August 2009
July 2009
June 2009
May 2009
April 2009
March 2009
February 2009
January 2009
December 2008
November 2008
October 2008
September 2008
August 2008
July 2008
June 2008
May 2008
April 2008
March 2008
February 2008
January 2008
December 2007
November 2007
October 2007
September 2007
August 2007
July 2007
June 2007
May 2007
April 2007
March 2007
February 2007
January 2007
December 2006
November 2006
October 2006
September 2006
August 2006
July 2006
June 2006
May 2006
April 2006
March 2006
February 2006
January 2006
December 2005
November 2005
October 2005
September 2005
August 2005
July 2005
June 2005
May 2005
April 2005
March 2005
February 2005
January 2005
December 2004
November 2004
October 2004
September 2004
August 2004
July 2004
June 2004
May 2004
April 2004
March 2004
February 2004
January 2004
December 2003
November 2003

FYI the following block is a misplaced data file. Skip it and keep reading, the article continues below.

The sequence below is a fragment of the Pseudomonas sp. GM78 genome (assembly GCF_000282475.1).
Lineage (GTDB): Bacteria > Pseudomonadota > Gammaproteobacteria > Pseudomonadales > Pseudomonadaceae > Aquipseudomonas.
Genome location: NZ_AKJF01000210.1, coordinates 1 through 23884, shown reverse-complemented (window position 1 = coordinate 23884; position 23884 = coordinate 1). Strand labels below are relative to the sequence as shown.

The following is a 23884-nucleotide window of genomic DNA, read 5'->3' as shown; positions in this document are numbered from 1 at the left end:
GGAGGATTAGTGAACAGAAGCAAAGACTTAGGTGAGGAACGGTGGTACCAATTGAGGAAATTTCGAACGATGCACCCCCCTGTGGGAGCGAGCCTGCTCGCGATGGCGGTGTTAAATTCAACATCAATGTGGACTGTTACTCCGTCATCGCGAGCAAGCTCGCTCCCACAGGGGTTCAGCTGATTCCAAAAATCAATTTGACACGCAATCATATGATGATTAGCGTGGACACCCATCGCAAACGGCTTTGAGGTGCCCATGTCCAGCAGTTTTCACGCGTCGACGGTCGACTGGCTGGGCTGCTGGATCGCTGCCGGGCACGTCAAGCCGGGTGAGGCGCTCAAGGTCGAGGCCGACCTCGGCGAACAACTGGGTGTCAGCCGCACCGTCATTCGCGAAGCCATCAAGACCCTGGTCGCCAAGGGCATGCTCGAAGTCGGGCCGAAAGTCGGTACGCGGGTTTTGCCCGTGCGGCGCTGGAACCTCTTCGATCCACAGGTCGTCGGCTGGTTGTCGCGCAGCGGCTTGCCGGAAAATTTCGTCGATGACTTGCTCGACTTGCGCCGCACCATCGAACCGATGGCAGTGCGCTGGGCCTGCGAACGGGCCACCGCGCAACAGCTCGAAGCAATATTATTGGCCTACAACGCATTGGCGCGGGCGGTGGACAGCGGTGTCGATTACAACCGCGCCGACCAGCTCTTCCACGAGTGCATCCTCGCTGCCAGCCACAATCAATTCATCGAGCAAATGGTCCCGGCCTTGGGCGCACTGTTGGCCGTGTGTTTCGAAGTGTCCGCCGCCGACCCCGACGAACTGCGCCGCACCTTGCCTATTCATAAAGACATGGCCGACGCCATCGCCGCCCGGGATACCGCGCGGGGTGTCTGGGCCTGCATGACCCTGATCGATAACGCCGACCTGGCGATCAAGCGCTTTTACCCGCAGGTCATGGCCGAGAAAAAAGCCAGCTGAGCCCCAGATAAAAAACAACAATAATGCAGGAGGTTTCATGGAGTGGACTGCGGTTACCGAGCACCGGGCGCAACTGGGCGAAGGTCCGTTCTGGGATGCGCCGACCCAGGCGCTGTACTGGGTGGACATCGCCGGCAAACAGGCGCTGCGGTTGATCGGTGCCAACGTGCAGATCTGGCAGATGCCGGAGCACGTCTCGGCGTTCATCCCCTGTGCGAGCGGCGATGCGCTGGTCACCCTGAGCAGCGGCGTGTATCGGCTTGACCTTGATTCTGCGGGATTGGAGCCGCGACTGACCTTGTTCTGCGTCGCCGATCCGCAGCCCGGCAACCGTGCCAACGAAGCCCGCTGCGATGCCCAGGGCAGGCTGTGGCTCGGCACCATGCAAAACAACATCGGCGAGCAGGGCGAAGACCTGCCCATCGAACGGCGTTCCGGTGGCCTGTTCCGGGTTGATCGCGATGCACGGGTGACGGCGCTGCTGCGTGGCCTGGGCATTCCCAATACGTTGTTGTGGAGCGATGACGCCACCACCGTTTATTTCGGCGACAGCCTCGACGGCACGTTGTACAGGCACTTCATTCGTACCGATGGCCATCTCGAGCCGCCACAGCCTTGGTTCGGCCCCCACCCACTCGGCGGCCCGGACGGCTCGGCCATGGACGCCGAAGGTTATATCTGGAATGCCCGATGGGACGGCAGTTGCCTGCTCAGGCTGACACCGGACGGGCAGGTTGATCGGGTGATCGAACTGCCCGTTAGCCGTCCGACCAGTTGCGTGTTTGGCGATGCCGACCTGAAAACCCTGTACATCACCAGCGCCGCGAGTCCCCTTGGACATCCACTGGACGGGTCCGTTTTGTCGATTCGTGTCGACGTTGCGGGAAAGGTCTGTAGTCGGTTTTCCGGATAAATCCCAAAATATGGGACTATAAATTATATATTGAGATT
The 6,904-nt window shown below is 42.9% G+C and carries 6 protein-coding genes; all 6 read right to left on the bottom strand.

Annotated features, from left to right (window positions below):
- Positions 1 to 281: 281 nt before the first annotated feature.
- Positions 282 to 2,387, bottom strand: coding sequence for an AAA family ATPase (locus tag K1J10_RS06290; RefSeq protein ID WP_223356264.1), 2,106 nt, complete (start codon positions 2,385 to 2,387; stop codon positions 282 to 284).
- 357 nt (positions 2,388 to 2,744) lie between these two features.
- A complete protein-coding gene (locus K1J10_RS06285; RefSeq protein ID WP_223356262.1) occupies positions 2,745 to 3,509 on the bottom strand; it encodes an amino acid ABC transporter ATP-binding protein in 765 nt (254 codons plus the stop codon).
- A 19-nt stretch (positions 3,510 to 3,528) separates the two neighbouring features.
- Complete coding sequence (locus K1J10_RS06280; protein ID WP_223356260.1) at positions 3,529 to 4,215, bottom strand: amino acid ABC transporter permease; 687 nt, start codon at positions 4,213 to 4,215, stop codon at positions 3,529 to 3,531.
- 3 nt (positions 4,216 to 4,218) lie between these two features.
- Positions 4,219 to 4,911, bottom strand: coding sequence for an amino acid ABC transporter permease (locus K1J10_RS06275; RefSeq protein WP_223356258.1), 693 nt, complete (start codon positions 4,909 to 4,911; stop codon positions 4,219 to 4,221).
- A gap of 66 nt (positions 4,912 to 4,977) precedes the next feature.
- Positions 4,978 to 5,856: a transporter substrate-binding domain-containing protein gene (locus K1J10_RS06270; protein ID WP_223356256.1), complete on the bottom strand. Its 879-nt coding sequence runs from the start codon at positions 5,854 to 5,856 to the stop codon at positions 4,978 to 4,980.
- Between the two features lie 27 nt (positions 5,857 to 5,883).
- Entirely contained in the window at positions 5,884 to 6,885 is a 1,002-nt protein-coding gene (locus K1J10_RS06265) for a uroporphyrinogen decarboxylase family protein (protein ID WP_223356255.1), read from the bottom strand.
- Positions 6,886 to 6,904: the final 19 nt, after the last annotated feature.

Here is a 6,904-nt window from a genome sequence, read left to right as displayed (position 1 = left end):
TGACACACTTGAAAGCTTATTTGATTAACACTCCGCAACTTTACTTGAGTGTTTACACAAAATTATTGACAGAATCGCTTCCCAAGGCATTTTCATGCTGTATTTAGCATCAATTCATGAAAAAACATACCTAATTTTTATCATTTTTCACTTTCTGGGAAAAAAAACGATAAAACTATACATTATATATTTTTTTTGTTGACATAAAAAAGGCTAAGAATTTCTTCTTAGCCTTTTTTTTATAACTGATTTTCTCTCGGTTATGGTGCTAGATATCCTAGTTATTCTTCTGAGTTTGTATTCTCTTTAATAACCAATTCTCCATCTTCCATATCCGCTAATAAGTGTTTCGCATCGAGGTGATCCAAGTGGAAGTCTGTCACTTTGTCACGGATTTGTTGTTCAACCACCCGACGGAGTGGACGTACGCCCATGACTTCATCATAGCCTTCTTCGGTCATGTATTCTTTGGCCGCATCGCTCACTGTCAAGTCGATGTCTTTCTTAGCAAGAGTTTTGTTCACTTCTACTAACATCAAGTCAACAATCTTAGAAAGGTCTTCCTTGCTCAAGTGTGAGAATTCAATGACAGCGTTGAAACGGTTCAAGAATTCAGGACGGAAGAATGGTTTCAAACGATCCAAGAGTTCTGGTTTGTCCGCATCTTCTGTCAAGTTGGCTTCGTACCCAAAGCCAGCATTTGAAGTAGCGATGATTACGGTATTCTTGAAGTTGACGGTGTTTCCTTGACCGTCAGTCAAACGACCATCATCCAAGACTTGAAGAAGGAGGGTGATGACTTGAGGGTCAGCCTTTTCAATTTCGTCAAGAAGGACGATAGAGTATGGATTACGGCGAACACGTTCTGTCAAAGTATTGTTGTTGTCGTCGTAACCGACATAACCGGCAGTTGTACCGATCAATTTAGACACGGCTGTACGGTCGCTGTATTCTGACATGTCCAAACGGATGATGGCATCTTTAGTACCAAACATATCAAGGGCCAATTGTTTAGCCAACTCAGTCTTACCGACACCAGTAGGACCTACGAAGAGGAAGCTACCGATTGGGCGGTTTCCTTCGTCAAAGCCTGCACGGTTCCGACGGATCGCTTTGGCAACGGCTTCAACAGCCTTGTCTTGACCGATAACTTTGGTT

October 2003
September 2003
August 2003
July 2003
June 2003
May 2003
April 2003
March 2003
February 2003
January 2003
December 2002
November 2002
October 2002
September 2002
August 2002
July 2002
June 2002
May 2002
April 2002
March 2002
February 2002
January 2002
December 2001
November 2001
October 2001
September 2001
August 2001
May 2001
March 2001
February 2001
January 2001
December 2000
November 2000
October 2000
September 2000
August 2000
July 2000
May 2000
April 2000
March 2000
February 2000
January 2000
December 1999
November 1999
October 1999
September 1999
August 1999
July 1999
June 1999
May 1999
April 1999
March 1999
February 1999
January 1999
December 1998
November 1998
September 1998
August 1998
July 1998
June 1998
May 1998

ATOM RSS1 RSS2



LIST.UVM.EDU

CataList Email List Search Powered by the LISTSERV Email List Manager